Thailand’s Public Health Ministry is planning to file an appeal with the Supreme Administrative Court so that its requirement for bigger graphic health warnings on cigarette packs can be imposed as planned, according to a story in The Nation.
The Administrative Court on Monday suspended the ministry’s plan under which tobacco companies would have had to have increased the size of the warnings on the front and back of packs from 55 percent to 85 percent.
“I will consult with legal experts to find out about the appeal procedure,” the ministry’s permanent secretary, Dr. Narong Sahametapat, was quoted as saying.
Meanwhile, Dr. Nopporn Cheanklin, deputy director of the Disease Control Department, said the proposed regulation would not create any burden on the tobacco companies.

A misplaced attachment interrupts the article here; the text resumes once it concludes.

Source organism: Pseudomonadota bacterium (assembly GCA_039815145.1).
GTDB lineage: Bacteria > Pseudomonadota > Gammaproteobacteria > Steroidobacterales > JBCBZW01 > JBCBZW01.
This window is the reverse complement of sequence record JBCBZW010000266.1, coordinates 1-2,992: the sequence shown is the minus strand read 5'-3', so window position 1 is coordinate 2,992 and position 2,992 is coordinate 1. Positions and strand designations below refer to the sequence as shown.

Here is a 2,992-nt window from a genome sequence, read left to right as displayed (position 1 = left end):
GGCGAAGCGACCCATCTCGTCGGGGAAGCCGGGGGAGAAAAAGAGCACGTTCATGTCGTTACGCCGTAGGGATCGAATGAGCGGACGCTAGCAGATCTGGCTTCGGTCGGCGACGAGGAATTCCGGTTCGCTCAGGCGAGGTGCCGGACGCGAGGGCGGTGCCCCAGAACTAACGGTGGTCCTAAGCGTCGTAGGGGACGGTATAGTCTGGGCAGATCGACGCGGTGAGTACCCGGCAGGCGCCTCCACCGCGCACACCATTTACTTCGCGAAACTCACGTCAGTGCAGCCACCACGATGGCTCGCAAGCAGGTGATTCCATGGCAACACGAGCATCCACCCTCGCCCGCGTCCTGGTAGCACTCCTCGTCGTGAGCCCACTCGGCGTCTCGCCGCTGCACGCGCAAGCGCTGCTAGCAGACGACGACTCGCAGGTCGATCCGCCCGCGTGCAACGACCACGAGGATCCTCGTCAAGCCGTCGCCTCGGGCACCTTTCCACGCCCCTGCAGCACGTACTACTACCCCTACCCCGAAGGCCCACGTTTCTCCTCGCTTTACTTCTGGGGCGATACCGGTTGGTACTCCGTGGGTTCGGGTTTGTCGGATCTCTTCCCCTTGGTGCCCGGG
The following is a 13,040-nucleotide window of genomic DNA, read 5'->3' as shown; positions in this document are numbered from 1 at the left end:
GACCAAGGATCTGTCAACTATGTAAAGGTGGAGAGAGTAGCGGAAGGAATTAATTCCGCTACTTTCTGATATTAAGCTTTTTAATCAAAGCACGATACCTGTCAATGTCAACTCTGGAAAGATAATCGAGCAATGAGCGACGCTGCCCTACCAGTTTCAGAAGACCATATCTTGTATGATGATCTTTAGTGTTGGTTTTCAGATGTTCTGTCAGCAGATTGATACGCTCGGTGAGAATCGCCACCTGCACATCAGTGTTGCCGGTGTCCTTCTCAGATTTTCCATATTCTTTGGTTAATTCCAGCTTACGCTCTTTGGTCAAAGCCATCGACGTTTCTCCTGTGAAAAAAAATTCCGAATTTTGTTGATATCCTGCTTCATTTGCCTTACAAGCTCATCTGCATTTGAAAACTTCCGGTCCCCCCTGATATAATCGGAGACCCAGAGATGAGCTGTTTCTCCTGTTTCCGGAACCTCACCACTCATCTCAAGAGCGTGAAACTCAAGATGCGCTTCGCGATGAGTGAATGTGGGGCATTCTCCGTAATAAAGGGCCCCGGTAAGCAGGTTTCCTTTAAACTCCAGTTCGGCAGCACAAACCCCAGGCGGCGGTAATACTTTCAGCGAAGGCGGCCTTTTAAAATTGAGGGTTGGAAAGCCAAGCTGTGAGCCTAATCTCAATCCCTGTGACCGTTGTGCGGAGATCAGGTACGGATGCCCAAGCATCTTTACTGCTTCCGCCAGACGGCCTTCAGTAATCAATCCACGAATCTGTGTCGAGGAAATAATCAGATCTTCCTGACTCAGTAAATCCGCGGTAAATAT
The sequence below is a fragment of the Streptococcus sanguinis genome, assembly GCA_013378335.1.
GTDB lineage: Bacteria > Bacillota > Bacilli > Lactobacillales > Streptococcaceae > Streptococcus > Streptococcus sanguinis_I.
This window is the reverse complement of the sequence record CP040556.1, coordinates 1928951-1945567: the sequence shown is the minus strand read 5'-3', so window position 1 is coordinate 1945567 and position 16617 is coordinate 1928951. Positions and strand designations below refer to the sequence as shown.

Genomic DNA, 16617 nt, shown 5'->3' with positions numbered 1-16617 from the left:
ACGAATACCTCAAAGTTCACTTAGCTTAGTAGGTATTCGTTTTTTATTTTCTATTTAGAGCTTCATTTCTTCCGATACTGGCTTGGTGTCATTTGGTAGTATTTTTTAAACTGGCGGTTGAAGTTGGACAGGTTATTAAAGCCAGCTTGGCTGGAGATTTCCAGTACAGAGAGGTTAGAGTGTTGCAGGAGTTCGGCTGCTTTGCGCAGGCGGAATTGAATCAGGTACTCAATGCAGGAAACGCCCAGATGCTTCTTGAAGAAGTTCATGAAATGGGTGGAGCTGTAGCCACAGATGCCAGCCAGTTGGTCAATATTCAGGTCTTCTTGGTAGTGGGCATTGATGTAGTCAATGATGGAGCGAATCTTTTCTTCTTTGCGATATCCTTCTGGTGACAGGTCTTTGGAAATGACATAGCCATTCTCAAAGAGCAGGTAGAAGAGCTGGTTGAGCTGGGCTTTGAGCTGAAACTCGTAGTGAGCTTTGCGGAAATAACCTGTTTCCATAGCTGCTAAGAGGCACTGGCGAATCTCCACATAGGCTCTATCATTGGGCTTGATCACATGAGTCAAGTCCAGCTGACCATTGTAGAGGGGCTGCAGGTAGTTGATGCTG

But it would prevent young people from becoming addicted to smoking, he added.
Dr. Hathai Chitanont, director of the Thailand Health Promotion Institute, said he backed the ministry’s attempt to control tobacco consumption and to file an appeal with the Supreme Court.
He suggested that the ministry should collect evidence to prove that making the warning graphics bigger on cigarette packs would reduce the number of smokers and prevent nonsmokers from taking up the habit. However, he said he wasn’t aware of any research proving these assumptions.
Category: Breaking News